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In Twin Cities, community gardens never sleep
As Minnesota temperatures drop to their least hospitable levels, many Twin Citizens enter a state of pseudo-hibernation, flitting in bundled isolation between the warm auras of their homes, cars, and offices. That’s why, at this time of year, a community garden is a perfect daydream: a place where we can dig our hands into warm soil, celebrate green and growing things, run into good people, and linger to chat in the sunshine.
Fortunately, though the soil is frozen and the beds are empty, January is also the time when community gardens begin stirring back to life after their short winter rest. Many gardens are already taking signups now or will be soon, according to Jeremiah Ellis, the Executive Director of Gardening Matters, a Twin Cities-based gardening advocacy organization. Gardening Matters has compiled an ever-expanding map of hundreds of gardens across the Metro, and works to connect gardeners with each other, with land and with other critical resources. Their organization also hosts a referral form to help gardeners find the nearest available plots.
Gearing up for 2013: Deadlines and events
Sabathani - Sign up now for waiting list. If you have any questions about this, please call Mollie Dean at 612-825-2771.
February 21 - Hub seed-packing at the Eastside Coop movie night! 6:00 seed-packing, then Farmageddon starts at 7:00pm. Refreshments provided!
March 9 - Community Garden Spring Resource Fair
Hennepin County Library series:
Saturday, Feb. 2, 2–3:30 p.m. Master Gardener: Best Plants for Tough Sites North Regional Library
Saturday, Feb. 9, 2–3:30 p.m. Master Gardener: Care of Houseplants Northeast Library Registration required. Register online or call 612-543-6775.
Tuesday, Feb. 12, 6–7:30 p.m. Master Gardener: Small Space Vegetable Gardening Champlin Library Registration required. Register online or call 612-543-6250.
Tuesday, Feb. 19, 6–7:30 p.m. Master Gardener: Landscape Plants for Winter Interest Linden Hills Library Registration required. Register online or call 612-543-6825.
Tuesday, Feb. 19, 6–7:30 p.m. Master Gardener: Edible Landscapes East Lake Library Registration required. Register online or call 612-543-8425.
Tuesday, Feb. 19, 6:30–8 p.m. Master Gardener: Best Plants for Tough Sites Webber Park Library
Saturday, Feb. 23, 10:30a.m. – noon Master Gardener: Edible Landscapes Brookdale Library Registration required. Register online or call 612-543-5600.
Saturday, Feb. 23, 2–3:30 p.m. Master Gardener: Best Plants for Tough Sites Oxboro Library
Tuesday, Feb. 26, 6:30–8 p.m. Master Gardener: Annual Flowers for Minnesota Maple Grove Library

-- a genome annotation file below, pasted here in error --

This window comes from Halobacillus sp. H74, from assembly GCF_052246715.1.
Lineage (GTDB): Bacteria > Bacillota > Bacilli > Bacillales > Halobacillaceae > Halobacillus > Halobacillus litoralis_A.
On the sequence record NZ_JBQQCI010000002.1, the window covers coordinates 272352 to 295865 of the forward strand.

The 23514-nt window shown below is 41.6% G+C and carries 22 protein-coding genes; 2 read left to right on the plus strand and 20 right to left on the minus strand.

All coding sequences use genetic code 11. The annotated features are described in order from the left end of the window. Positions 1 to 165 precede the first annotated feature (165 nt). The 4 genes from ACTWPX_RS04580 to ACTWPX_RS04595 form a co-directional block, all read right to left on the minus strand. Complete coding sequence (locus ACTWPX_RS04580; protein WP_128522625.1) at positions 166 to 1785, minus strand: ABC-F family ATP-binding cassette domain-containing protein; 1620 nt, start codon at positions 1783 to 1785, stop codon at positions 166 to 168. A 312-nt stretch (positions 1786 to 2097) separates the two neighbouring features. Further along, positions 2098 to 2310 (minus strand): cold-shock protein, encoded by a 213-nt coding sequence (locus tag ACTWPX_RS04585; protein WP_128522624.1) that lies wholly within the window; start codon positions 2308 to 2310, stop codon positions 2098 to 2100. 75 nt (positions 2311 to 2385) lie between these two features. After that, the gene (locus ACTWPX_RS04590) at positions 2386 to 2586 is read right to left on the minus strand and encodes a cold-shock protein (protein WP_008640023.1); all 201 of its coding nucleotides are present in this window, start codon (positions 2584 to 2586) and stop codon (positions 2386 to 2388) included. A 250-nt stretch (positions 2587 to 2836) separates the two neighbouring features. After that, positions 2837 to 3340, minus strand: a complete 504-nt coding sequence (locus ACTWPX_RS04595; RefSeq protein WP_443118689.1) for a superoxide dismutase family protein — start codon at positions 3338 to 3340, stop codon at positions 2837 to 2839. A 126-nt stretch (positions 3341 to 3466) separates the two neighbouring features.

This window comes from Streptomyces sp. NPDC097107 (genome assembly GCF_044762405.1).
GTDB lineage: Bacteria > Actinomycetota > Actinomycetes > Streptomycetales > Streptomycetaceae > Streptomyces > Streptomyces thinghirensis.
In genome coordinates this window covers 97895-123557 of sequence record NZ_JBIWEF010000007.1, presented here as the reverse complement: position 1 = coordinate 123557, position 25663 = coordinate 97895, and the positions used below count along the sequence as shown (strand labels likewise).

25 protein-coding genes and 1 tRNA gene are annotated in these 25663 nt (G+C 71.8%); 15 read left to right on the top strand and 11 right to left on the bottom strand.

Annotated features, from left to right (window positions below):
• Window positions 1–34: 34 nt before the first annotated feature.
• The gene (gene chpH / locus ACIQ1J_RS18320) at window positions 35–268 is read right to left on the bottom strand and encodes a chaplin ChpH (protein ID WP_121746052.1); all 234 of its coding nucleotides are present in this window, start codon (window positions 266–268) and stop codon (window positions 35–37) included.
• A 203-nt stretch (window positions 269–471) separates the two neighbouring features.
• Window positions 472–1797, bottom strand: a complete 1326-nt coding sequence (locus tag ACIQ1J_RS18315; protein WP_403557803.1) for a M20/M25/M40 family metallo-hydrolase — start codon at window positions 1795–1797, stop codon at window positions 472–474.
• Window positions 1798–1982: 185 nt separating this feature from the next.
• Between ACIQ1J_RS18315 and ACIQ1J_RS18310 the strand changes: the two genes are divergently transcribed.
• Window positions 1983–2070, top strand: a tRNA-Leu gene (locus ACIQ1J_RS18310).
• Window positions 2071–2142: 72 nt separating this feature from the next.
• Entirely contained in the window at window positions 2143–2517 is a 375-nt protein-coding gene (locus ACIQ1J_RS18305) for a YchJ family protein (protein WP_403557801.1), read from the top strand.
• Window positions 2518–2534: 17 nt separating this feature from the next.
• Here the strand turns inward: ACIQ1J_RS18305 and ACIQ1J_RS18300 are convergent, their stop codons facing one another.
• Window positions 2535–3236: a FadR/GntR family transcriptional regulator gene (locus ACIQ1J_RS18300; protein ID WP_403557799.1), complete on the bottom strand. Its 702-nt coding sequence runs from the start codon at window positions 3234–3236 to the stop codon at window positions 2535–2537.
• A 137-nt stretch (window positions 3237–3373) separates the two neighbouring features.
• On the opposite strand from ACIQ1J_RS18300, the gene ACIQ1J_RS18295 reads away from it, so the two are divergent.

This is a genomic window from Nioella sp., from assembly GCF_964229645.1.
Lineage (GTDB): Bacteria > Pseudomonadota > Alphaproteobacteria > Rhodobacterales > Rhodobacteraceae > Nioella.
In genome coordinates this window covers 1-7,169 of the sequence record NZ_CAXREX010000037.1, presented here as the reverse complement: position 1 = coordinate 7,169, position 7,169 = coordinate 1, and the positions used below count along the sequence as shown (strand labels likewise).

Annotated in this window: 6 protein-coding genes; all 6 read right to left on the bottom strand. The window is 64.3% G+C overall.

Thursday, Feb. 28, 6–7:30 p.m. Master Gardener: Dry Soil Rogers Library Registration required (beginning January 31.) Register online or call 612-543-6050.
If there isn’t an open garden near you, it’s getting easier to start your own, and winter is the time to do it. In 2010, the City of Minneapolis made a move to lend more official support to community gardening in the long term through its Homegrown Minneapolis initiative; among their contributions was a list of city-owned lots identified as potential new community gardens and available for lease. You don’t have to garden right around the corner, either; although many community gardens have a local neighborhood focus, many also encourage applicants from all over the Twin Cities. A willingness and enthusiasm to dedicate yourself to the garden for the season are generally considered prime requisites.
Even apart from land, there are more resources available to Twin Cities gardeners than ever before. Gardening Matters is soon hosting the 9th annual Community Garden Spring Resource Fair on March 9. Also, in 2011, Homegrown Minneapolis partnered with Gardening Matters to form the first Local Food Resource Hubs in Minneapolis, a model that’s also being developed in St. Paul. These Hubs are based on an idea that came out of Detroit, which has lately become a leader in community work surrounding urban food production. They are designed to empower gardeners and give them access to community resources, including seeds, plants, and classes. Signups to join Minneapolis and St. Paul Food Hubs is available to all beginning in February, so members will have plenty of time to their seasons with those new opportunities in mind.
Come summer, you’ll have plenty to keep you busy outside. In the meantime, if the sub-zero temperatures are getting you down and those lively, colorful seed catalogs are piling up on the coffee table, then even in January, gardeners should know that there are ways to quit daydreaming and get that garden started early.
More of TC Daily Planet’s coverage of local food issues and community gardens
Green Splash amid Minneapolis highrises and highways
Minneapolis expands community garden program
© 2013 Michael Pursell